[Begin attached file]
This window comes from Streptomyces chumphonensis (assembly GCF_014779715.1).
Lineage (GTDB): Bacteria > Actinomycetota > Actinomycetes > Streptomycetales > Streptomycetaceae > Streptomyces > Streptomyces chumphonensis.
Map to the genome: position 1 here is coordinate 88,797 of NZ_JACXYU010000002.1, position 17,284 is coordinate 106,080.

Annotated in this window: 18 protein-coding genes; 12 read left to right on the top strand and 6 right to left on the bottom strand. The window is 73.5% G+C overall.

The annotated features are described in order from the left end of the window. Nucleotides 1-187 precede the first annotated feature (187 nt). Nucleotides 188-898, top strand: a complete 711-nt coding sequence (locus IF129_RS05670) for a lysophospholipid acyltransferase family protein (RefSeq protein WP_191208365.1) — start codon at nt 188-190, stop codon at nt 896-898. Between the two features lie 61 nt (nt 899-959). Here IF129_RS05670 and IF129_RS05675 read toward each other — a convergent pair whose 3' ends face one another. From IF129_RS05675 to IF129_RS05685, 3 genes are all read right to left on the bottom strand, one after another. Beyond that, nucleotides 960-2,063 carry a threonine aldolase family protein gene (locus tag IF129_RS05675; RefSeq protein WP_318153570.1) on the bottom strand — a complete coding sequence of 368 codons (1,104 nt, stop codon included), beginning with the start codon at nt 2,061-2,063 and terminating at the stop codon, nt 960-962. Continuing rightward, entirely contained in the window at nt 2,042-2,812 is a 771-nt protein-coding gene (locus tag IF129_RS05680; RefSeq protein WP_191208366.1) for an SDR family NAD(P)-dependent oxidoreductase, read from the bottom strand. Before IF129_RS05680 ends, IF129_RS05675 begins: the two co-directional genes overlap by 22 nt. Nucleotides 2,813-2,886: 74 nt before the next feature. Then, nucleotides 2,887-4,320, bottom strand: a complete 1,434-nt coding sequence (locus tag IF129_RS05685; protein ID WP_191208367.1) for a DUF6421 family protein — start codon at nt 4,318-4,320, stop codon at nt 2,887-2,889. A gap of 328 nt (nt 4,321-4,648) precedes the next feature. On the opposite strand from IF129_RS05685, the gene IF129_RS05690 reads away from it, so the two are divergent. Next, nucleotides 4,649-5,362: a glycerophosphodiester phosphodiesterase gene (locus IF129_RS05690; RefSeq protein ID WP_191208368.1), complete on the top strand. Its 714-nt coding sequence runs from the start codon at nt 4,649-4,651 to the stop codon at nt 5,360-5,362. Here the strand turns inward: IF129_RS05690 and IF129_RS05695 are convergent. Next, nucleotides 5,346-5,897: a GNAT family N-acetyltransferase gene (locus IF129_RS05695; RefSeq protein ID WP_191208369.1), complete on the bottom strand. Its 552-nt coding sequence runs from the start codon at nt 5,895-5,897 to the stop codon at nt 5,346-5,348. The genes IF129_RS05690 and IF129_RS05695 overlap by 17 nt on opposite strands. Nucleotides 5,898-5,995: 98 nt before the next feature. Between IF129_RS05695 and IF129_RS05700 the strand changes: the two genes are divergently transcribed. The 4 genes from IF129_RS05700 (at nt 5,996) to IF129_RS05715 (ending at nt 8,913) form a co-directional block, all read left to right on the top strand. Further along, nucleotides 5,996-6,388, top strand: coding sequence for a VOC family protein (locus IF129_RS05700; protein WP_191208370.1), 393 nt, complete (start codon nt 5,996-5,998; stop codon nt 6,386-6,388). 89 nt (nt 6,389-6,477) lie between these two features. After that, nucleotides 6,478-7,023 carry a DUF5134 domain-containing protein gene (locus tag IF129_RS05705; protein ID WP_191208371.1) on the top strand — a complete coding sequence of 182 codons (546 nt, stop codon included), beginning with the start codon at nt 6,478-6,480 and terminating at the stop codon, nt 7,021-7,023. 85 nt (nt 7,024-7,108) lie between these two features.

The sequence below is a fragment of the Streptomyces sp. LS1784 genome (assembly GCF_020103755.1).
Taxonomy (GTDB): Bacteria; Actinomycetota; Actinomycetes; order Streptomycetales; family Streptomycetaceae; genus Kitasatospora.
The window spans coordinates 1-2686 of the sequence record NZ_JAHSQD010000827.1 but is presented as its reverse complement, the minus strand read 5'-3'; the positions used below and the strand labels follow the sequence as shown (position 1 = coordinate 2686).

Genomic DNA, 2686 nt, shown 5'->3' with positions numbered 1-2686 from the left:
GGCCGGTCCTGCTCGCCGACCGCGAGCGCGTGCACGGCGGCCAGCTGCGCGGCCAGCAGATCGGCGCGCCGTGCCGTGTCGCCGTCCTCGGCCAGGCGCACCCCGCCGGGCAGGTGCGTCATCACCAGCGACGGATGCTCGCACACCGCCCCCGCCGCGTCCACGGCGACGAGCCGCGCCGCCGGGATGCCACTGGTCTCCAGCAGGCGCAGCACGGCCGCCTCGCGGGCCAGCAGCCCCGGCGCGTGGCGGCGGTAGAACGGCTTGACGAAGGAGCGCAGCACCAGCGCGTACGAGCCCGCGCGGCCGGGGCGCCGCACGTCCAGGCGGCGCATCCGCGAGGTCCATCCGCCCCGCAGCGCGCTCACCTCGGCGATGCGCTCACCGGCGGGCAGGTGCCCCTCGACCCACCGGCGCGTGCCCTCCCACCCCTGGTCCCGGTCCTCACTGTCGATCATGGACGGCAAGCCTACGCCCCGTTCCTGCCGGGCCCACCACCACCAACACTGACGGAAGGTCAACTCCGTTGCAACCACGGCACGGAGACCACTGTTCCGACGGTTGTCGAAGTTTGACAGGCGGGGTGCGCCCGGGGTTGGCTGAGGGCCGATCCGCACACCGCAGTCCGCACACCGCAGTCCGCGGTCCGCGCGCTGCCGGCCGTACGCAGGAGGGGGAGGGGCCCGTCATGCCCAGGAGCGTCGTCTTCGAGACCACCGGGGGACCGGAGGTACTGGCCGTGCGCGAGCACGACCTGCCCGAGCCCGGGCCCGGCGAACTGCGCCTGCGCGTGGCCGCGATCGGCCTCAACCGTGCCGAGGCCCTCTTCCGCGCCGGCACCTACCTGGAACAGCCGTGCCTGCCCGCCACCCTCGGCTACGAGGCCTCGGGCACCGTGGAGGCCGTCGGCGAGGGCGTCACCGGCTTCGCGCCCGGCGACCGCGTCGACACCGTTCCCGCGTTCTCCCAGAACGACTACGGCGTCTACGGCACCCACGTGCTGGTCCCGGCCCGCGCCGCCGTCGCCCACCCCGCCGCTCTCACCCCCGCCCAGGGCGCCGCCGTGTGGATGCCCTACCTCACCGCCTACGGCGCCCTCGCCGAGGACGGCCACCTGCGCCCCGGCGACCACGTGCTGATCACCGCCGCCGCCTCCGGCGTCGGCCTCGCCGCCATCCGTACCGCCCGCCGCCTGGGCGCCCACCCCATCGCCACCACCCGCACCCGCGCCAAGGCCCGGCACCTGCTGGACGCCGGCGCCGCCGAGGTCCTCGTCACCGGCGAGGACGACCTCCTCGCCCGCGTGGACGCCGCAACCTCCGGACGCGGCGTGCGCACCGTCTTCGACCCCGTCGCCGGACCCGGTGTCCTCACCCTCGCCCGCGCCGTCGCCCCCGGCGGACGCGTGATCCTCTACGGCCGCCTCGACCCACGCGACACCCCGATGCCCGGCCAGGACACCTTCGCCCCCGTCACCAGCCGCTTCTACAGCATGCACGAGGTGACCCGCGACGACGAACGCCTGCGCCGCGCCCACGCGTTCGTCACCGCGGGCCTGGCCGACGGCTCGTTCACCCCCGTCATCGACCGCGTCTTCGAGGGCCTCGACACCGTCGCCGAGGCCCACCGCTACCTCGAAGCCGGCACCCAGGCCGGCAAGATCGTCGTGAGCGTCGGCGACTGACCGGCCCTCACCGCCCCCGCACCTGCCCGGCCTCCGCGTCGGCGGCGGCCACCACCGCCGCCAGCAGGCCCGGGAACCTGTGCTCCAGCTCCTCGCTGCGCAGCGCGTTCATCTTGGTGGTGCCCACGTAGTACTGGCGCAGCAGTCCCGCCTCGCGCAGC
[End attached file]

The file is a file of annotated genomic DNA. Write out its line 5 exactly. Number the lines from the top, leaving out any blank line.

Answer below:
The annotated features are described in order from the left end of the window. Nucleotides 1-187 precede the first annotated feature (187 nt). Nucleotides 188-898, top strand: a complete 711-nt coding sequence (locus IF129_RS05670) for a lysophospholipid acyltransferase family protein (RefSeq protein WP_191208365.1) — start codon at nt 188-190, stop codon at nt 896-898. Between the two features lie 61 nt (nt 899-959). Here IF129_RS05670 and IF129_RS05675 read toward each other — a convergent pair whose 3' ends face one another. From IF129_RS05675 to IF129_RS05685, 3 genes are all read right to left on the bottom strand, one after another. Beyond that, nucleotides 960-2,063 carry a threonine aldolase family protein gene (locus tag IF129_RS05675; RefSeq protein WP_318153570.1) on the bottom strand — a complete coding sequence of 368 codons (1,104 nt, stop codon included), beginning with the start codon at nt 2,061-2,063 and terminating at the stop codon, nt 960-962. Continuing rightward, entirely contained in the window at nt 2,042-2,812 is a 771-nt protein-coding gene (locus tag IF129_RS05680; RefSeq protein WP_191208366.1) for an SDR family NAD(P)-dependent oxidoreductase, read from the bottom strand. Before IF129_RS05680 ends, IF129_RS05675 begins: the two co-directional genes overlap by 22 nt. Nucleotides 2,813-2,886: 74 nt before the next feature. Then, nucleotides 2,887-4,320, bottom strand: a complete 1,434-nt coding sequence (locus tag IF129_RS05685; protein ID WP_191208367.1) for a DUF6421 family protein — start codon at nt 4,318-4,320, stop codon at nt 2,887-2,889. A gap of 328 nt (nt 4,321-4,648) precedes the next feature. On the opposite strand from IF129_RS05685, the gene IF129_RS05690 reads away from it, so the two are divergent. Next, nucleotides 4,649-5,362: a glycerophosphodiester phosphodiesterase gene (locus IF129_RS05690; RefSeq protein ID WP_191208368.1), complete on the top strand. Its 714-nt coding sequence runs from the start codon at nt 4,649-4,651 to the stop codon at nt 5,360-5,362. Here the strand turns inward: IF129_RS05690 and IF129_RS05695 are convergent. Next, nucleotides 5,346-5,897: a GNAT family N-acetyltransferase gene (locus IF129_RS05695; RefSeq protein ID WP_191208369.1), complete on the bottom strand. Its 552-nt coding sequence runs from the start codon at nt 5,895-5,897 to the stop codon at nt 5,346-5,348. The genes IF129_RS05690 and IF129_RS05695 overlap by 17 nt on opposite strands. Nucleotides 5,898-5,995: 98 nt before the next feature. Between IF129_RS05695 and IF129_RS05700 the strand changes: the two genes are divergently transcribed. The 4 genes from IF129_RS05700 (at nt 5,996) to IF129_RS05715 (ending at nt 8,913) form a co-directional block, all read left to right on the top strand. Further along, nucleotides 5,996-6,388, top strand: coding sequence for a VOC family protein (locus IF129_RS05700; protein WP_191208370.1), 393 nt, complete (start codon nt 5,996-5,998; stop codon nt 6,386-6,388). 89 nt (nt 6,389-6,477) lie between these two features. After that, nucleotides 6,478-7,023 carry a DUF5134 domain-containing protein gene (locus tag IF129_RS05705; protein ID WP_191208371.1) on the top strand — a complete coding sequence of 182 codons (546 nt, stop codon included), beginning with the start codon at nt 6,478-6,480 and terminating at the stop codon, nt 7,021-7,023. 85 nt (nt 7,024-7,108) lie between these two features.